Trinidad Scorpion Butch T pepper

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Trinidad Scorpion Butch T
Trinidad Scorpion Butch T Pepper.JPG
'Butch T' pepper pods
Species Capsicum chinense
Hybrid parentage Trinidad scorpion
Breeder Butch Taylor
Origin Crosby, Mississippi
Heat Exceptionally hot
Scoville scale 500,000 - 1,463,700 SHU
Sprouts

The Trinidad scorpion 'Butch T' pepper is a Capsicum chinense cultivar that is among the most piquant peppers. It is derived from the Trinidad scorpion, which is indigenous to Trinidad and Tobago.[1] It was named by Neil Smith from The Hippy Seed Company,[2] after he got the seeds originally from Butch Taylor (the owner of Zydeco Farms in Woodville/Crosby, Mississippi and a hot sauce company) who is responsible for propagating the pepper's seeds.[3] The "scorpion" peppers are referred to as such because the pointed end of the pepper is said to resemble a scorpion's stinger.

World record[edit]

The Trinidad scorpion 'Butch T' pepper was, for three years, ranked the most pungent ("hot") pepper in the world according to Guinness World Records.[4][5] A laboratory test conducted in March 2011 measured a specimen at 1,463,700 Scoville heat units, officially ranking it the hottest pepper in the world at that time.[note 1] The secret to the heat, according to the creators of the pepper,[citation needed] is fertilizing the soil with the liquid runoff of a worm farm.[6] In 2012, Guinness World Records recognized the Carolina Reaper as the hottest pepper in the world, at 1,569,300 SHU.[7]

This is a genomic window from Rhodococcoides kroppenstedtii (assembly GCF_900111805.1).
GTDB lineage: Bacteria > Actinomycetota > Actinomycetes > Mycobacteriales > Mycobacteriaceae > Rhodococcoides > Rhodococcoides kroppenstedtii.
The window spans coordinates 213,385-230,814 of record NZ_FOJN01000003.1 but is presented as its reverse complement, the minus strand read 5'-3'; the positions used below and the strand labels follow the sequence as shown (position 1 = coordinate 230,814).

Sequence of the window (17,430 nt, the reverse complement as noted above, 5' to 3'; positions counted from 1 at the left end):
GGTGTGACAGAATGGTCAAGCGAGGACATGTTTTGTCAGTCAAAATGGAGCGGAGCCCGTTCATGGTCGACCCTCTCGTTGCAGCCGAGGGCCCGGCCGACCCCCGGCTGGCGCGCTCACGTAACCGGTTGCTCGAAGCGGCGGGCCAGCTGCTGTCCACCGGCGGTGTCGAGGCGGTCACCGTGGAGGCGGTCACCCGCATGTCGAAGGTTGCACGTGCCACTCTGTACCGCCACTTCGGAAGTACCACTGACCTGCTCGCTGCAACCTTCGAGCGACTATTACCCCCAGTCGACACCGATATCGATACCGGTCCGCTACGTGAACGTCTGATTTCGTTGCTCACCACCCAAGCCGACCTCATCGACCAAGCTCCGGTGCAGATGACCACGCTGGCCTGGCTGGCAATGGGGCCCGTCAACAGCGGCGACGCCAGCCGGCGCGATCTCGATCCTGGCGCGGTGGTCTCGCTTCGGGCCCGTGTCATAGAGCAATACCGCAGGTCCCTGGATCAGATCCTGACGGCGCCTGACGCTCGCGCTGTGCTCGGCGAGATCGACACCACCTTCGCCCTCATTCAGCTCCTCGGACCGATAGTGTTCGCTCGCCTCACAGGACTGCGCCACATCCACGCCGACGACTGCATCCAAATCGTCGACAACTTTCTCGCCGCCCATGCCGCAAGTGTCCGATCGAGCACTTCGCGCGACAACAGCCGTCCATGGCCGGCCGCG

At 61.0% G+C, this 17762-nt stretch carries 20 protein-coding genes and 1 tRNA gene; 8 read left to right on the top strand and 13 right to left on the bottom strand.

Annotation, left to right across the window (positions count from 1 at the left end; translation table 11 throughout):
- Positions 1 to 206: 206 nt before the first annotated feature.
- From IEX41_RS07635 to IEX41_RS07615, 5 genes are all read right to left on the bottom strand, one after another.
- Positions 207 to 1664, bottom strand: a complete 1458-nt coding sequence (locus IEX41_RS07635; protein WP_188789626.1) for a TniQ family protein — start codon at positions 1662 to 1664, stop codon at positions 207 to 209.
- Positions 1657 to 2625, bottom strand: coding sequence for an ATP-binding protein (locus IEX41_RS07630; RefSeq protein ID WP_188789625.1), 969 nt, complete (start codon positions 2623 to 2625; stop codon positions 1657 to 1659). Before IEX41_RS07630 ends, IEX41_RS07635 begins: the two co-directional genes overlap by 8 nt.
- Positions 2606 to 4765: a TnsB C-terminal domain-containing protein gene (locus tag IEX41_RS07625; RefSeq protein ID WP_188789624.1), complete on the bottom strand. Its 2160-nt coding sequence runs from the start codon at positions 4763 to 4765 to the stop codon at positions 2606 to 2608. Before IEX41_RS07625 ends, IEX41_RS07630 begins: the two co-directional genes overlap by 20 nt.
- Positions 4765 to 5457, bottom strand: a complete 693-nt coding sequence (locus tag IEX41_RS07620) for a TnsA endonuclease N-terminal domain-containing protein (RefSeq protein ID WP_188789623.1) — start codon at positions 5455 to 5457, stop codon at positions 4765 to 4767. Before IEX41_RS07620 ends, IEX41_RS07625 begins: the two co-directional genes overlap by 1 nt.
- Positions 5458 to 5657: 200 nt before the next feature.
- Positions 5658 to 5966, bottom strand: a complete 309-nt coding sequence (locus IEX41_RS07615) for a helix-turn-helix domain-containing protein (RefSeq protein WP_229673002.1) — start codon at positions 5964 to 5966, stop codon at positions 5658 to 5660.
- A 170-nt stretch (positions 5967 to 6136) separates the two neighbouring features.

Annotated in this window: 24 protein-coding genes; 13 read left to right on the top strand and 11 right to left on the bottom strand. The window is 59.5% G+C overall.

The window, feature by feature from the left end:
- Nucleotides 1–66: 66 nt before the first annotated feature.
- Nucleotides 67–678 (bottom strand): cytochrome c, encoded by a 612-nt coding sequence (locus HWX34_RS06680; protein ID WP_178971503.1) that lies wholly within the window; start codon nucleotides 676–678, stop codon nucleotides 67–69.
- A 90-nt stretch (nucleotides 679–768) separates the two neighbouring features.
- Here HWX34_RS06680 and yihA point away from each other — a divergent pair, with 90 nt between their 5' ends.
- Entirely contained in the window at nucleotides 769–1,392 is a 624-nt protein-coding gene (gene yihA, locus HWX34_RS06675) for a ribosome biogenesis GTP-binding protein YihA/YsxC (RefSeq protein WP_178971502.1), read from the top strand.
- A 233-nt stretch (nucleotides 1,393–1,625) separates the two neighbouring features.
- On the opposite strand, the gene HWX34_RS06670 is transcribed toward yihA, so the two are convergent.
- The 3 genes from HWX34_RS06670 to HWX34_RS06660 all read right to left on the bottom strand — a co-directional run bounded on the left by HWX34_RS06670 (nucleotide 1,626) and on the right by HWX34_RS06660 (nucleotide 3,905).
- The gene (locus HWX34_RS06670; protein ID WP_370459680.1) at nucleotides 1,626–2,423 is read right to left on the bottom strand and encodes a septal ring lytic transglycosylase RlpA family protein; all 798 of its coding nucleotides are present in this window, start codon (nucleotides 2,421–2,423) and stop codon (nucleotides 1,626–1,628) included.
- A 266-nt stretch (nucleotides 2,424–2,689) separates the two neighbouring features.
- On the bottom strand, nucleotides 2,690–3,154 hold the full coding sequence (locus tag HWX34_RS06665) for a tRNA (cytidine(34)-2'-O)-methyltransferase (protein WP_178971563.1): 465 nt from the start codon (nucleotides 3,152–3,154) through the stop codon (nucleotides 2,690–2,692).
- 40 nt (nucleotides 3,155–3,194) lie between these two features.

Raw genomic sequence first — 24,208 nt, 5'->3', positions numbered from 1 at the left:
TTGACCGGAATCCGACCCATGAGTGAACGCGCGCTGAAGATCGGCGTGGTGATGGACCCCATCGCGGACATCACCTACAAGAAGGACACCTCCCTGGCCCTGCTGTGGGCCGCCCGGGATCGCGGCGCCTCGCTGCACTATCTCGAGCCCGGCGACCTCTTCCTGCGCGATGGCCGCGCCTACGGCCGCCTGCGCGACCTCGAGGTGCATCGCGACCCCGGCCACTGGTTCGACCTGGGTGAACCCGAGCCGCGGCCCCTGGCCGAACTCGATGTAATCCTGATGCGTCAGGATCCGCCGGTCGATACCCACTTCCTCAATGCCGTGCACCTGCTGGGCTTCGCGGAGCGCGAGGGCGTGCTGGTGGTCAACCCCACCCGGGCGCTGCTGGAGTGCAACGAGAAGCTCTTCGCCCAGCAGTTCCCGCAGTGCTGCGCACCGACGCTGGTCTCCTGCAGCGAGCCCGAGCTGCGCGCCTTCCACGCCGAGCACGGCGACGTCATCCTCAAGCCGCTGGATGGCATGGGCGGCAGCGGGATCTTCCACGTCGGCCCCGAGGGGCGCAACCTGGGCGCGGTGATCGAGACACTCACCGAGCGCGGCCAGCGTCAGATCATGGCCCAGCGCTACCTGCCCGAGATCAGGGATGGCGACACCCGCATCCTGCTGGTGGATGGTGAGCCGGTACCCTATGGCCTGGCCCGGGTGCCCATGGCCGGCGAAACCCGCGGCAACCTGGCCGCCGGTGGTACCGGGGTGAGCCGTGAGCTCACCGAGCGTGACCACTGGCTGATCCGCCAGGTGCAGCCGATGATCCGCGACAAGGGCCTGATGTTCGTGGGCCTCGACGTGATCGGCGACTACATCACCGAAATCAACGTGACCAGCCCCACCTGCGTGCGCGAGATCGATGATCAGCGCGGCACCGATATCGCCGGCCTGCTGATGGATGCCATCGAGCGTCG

Note[edit]

  1. ^ The pungency of a species of chili pepper can vary by up to a factor of 10 depending on the conditions under which the specimen grew.

References[edit]

  1. ^ Torrisi, Lauren (February 16, 2012). "Trinidad Moruga Scorpion Crowned World's Hottest Pepper". ABC News. Retrieved February 19, 2013. 
  2. ^ Drew, A.J. "Trinidad Moruga Scorpion Pepper". Retrieved December 10, 2014. 
  3. ^ "New Record Broken Again!" Retrieved April 14, 2011
  4. ^ "Hottest chili" at Guinness World Records Retrieved May 26, 2012.
  5. ^ "Guinness World Records" at Guinness World Records. Retrieved February 19, 2013
  6. ^ "Aussies grow world's hottest chilli" Retrieved April 14, 2011
  7. ^ Hottest Chili, Guinness Worlds Records